Dams along the Monongahela River

About $215 million has been spent so far on lock and dam navigation improvements since 1992 and the project will cost an estimated $750 million before its completed in the next seven years or so.

There hasn’t been anything as dramatic on the Monongahela River lately as the prefabricated section of a dam that in 2001 was floated to Braddock.

But that dam is nearing completion and rehabilitation of the aging network of locks and dams on the lower Monongahela has continued with $41 million in federal funding this year. That’s a relative drop in the bucket compared to the cost of the overall project.

About $215 million has been spent so far on lock and dam navigation improvements since 1992 and the project will cost an estimated $750 million before its completed in the next seven years or so.

U.S. Rep. John Murtha, a Johnstown Democrat, was instrumental in getting an extra $6 million added to the budget for the project this year.

The 2004 federal appropriation for the project has tentatively been set again at $35 million. Murtha’s spokesman, Brad Clemenson, acknowledged that with the budget deficit and the cost of the war in Iraq, “it’s a very, very tough year” for additional funding.

“It’s incredibly important to the region with 180,000 jobs tied to the locks and dams,” Clemenson emphasized, pointing out that manufacturing depends upon the river transportation system.

Henry A. Edwardo, project manager for the Army Corps of Engineers, said the improvements will increase efficiency and save money, but the primary issue is that the locks and dam at Elizabeth are in such poor condition that if nothing is done, the region could eventually “lose the navigational pool.”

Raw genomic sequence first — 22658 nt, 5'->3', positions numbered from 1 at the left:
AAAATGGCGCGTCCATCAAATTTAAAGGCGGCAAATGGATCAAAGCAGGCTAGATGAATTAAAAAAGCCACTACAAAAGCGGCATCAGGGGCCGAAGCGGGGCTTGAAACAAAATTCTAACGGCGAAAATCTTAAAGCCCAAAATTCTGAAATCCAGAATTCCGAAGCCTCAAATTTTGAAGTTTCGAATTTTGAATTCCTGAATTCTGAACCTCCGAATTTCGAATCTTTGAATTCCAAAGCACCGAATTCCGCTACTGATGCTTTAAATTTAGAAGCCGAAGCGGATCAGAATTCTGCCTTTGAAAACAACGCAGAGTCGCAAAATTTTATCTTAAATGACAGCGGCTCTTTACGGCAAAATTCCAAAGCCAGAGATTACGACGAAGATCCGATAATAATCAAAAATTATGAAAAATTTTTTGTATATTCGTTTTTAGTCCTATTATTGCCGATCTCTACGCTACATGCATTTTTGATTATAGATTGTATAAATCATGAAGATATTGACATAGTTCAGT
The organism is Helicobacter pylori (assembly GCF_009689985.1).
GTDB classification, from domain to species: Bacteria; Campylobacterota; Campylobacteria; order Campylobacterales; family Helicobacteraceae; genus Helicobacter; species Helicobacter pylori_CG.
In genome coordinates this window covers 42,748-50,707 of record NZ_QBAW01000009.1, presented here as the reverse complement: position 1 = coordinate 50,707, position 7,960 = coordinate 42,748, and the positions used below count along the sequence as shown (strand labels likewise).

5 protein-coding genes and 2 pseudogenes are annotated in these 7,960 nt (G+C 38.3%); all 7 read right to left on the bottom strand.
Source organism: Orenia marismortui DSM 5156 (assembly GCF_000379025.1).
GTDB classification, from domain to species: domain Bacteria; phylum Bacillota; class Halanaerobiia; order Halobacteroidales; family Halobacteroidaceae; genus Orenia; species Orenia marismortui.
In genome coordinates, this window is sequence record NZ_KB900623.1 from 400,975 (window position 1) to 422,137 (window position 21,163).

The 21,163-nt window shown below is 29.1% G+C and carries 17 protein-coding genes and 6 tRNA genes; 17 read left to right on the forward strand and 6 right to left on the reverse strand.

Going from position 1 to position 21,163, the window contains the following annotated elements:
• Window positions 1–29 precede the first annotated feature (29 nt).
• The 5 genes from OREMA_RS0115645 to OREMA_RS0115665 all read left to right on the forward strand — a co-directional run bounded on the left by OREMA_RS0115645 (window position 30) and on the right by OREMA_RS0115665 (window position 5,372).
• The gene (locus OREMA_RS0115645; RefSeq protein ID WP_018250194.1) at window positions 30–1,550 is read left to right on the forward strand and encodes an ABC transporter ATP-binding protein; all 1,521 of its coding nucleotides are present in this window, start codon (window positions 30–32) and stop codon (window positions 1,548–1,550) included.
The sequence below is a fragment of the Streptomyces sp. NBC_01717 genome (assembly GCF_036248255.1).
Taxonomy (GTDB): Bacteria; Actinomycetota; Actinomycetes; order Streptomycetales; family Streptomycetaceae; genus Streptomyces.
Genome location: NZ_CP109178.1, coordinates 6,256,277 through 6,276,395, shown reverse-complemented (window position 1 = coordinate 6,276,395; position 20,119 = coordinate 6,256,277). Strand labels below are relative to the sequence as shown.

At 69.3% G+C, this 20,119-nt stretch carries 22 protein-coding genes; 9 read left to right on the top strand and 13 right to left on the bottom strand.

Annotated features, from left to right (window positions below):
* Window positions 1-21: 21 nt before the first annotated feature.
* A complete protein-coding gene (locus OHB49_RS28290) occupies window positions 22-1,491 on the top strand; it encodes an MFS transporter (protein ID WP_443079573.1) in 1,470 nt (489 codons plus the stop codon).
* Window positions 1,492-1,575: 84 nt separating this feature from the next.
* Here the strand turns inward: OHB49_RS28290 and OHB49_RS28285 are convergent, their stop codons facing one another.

A lock and dam system was first established on the river in the 1840s to allow for “slack water” navigation. The Monongahela, which is unique in that it flows from south to north, wasn’t even deep enough to allow the flatboats of the time to pass for much of the year.

The dams create pools to increase the depth of the river. Because the Monongahela River changes in elevation, a series of pools is required along its length. The locks serve as steps that float river traffic up to a high pool in the river or back down to a lower one.

The U.S. Army Corps of Engineers rebuilt the locks and dam system, starting in the early 1900s with the dams at Braddock and Elizabeth. There are now nine locks and dams along the river, which allow for year-round navigation from Pittsburgh to Fairmont, W.Va.

The plan for rehabilitating the system on the lower Monongahela includes replacing the Braddock dam, and eliminating the lock chambers and dam at Elizabeth, combining two 15-mile pools into one 30 miles in length.

Edwardo hopes the Braddock dam will be done by Christmas. The locks there have already been widened and modernized.

Before the lock and dam can be taken out of Elizabeth and the larger pool created, portions of the riverbed will have to be dredged. Some utilities and a railroad bridge will also have to be moved above what will be a higher pool.

In the meantime, work is under way at Locks and Dam 4. Although commonly known as the Charleroi lock after the Washington County community, the locks themselves are on the Westmoreland County side of the river in Rostraver Township.

Construction crews are scheduled to start work this week on a new access road to the locks off Route 906 that will take about two years to build. It will replace a sharp turn-off from the highway. Future site work is also to include moving the operation building farther inland.

Bids will be sought in August for the demolition of a portion of the riverside chamber at the complex. It is narrower than the main landside lock and is used as a backup to it.